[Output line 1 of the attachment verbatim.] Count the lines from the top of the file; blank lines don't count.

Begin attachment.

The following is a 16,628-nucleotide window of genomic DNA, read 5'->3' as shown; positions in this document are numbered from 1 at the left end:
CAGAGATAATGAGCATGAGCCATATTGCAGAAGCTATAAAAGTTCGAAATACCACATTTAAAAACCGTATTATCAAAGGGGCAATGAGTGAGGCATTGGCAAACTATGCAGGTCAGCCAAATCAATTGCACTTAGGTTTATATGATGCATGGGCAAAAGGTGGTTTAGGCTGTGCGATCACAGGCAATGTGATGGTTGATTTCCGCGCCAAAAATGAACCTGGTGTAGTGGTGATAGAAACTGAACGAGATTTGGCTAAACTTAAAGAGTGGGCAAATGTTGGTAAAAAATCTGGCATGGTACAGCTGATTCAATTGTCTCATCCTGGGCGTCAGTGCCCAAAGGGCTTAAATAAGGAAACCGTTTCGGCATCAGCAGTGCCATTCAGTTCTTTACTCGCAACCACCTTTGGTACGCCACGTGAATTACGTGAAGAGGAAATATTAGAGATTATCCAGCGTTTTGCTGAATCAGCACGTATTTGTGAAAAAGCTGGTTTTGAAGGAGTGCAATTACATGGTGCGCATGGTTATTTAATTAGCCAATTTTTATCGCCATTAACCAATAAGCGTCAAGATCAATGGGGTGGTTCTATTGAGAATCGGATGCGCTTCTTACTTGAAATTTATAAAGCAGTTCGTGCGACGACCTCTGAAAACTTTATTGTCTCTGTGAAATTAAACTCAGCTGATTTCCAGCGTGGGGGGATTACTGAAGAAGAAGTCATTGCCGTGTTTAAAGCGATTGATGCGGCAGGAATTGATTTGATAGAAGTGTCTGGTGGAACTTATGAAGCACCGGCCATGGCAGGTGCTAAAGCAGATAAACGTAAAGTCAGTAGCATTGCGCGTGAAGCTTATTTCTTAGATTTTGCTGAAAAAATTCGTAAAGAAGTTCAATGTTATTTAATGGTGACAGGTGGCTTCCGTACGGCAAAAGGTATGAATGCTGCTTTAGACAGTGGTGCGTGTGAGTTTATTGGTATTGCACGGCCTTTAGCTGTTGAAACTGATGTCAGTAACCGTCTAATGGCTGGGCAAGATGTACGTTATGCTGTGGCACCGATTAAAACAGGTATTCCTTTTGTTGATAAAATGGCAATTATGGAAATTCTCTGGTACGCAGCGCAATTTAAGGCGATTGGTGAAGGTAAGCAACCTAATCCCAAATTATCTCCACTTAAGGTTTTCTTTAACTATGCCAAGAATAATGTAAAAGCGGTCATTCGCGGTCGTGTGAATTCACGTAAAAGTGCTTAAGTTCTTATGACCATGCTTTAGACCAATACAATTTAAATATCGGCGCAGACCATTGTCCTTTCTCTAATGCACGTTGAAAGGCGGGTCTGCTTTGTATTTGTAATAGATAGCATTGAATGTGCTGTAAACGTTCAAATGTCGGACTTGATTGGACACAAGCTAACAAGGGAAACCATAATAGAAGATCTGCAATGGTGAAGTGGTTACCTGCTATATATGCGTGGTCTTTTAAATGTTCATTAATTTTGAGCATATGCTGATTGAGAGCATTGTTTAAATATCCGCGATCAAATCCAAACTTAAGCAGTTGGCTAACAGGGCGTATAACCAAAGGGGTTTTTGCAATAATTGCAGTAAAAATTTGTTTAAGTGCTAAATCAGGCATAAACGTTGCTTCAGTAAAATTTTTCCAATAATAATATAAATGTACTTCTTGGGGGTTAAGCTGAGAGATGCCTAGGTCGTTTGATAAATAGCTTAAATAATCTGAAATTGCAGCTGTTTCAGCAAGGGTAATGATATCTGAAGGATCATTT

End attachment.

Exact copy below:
The following is a 16,628-nucleotide window of genomic DNA, read 5'->3' as shown; positions in this document are numbered from 1 at the left end: